by Fred Eichler
Suppressors may well be the most misunderstood and mythologized piece of gear in modern big game hunting. Here’s what they actually do and how they can make you a better hunter.
As a physically small kid, my son Trent was always a little spooked by a rifle’s recoil. Being a slight boy, even at 14, Trent still flinched and struggled with anything larger than a .223. The then newly released 6.5 Creedmoor was the largest caliber rifle he would shoot. I decided to install a suppressor on the 6.5 in the hopes that it would reduce the sound and recoil enough for him to shoot comfortably and confidently. This ended up being a game-changer, and after some quality time on the bench, he killed his first bull elk with that rifle and suppressor.
Hollywood has given the impression that silencers are used for killing people with no more sound than a faint pfft. Unfortunately, the general public and many politicians have bought into this false narrative. This perception is about as accurate as watching the movie Jaws and thinking all sharks are looking to eat people.
The truth is suppressors are far from silent. That is one of the reasons many people in the outdoor industry refuse to call them silencers. As their name suggests, suppressors simply dampen the sound of a gunshot. They do not eliminate it. In many European countries (which have lax suppressor laws compared to the U.S.), it is considered rude to shoot without a suppressor because of the increased noise pollution.
Suppressors are becoming more common as more hunters and shooters seek ways to protect their hearing. The main advantage to suppressors is that they reduce the decibel level of a gunshot enough to lessen the risk of hearing loss. They also keep your shot from being heard a mile away. And almost every shooter appreciates the reduced recoil that a suppressor delivers because of the additional weight to the end of the barrel and the reduced propellant gasses that are released.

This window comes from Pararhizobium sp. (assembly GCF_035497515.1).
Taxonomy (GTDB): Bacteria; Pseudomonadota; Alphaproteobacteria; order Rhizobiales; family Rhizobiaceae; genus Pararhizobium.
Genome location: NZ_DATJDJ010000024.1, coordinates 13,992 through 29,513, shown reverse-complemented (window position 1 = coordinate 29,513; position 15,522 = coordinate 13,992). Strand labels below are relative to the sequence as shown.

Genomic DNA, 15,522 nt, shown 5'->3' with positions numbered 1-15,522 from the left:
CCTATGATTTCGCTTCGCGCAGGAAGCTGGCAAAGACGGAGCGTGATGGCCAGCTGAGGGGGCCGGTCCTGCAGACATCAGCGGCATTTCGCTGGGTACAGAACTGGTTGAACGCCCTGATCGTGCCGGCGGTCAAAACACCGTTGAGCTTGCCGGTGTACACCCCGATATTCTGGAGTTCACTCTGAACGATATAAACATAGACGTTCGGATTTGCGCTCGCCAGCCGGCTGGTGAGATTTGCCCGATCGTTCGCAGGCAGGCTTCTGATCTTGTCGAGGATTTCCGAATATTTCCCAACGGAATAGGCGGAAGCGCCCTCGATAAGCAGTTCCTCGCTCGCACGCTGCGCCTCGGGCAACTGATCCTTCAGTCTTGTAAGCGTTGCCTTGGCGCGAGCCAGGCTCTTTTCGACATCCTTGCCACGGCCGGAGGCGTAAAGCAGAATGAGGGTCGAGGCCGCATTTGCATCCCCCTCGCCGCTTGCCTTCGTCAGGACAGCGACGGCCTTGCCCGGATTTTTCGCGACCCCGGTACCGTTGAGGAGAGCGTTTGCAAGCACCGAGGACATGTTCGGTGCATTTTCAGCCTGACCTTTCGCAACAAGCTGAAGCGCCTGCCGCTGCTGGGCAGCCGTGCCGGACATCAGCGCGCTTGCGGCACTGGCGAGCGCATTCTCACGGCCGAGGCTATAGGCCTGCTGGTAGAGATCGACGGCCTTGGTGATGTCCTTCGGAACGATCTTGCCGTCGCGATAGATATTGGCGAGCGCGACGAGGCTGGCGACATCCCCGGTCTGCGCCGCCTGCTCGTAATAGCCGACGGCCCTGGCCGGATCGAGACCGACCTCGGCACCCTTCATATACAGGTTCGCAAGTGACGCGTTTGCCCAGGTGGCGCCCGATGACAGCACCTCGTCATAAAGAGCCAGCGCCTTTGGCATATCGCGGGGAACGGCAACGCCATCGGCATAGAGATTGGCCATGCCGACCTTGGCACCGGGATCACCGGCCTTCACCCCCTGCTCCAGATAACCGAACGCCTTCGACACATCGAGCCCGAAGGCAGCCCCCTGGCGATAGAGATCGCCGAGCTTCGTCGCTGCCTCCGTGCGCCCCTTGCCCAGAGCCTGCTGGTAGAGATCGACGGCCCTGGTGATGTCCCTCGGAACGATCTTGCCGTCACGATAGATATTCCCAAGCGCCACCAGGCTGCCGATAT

Brandon Maddox, CEO of Silencer Central, one of the nation’s leading companies producing and advocating accurate awareness of suppressors, recognizes that hunters are the primary community who can overturn this misinformation.
“The first step in the eradication of preconceived notions is the education of hunters. And, as ownership of silencers increases, the mystery and falsehoods will gradually disappear,” Maddox says.
I’m a huge fan of suppressors because less noise and lighter recoil help reduce flinching in both new and experienced shooters. If I have a group of kids or new shooters on my range, they all want to shoot the rifle with the suppressor.
“A good suppressor will make a high caliber rifle feel like a rimfire,” says Maddox. “The national trend is moving toward lighter rifles, which normally means more recoil. A suppressor eliminates recoil more than a muzzle brake.”
The first suppressor was invented by Hiram Maxim in 1908 to help reduce the noise of his gunshots so he wouldn’t disturb his neighbors when he was shooting. Despite popular belief, suppressors were originally designed to lower gunshot noises while target shooting and hunting, not for military or law enforcement use.
Suppressors are relatively simple devices made up of a series of stacked baffles or monolithic baffles designed to modulate the speed and pressure of the propellant gas from the muzzle. The best analogy I’ve heard is to think of popping a balloon with a pin versus pinching the end then slowly relaxing your grip to let the air out. Same end result, a deflated balloon, but by releasing the air in a more controlled way and through a larger opening, the sound is quieter. The large suppressor chamber is much wider than the diameter of the firearm’s bore and causes less gas to be released at once.
Using a suppressor reduces sound by about 30 decibels. That’s basically the equivalent of putting on good-quality headset-style ear protection. The propellant gasses are still exiting the suppressor behind the bullet similar to popping a cork on a champagne bottle. Reduced sound will vary based on the type of ammunition you use, but in most elk hunting calibers with most factory rounds, suppressors cut noise by roughly 25 percent.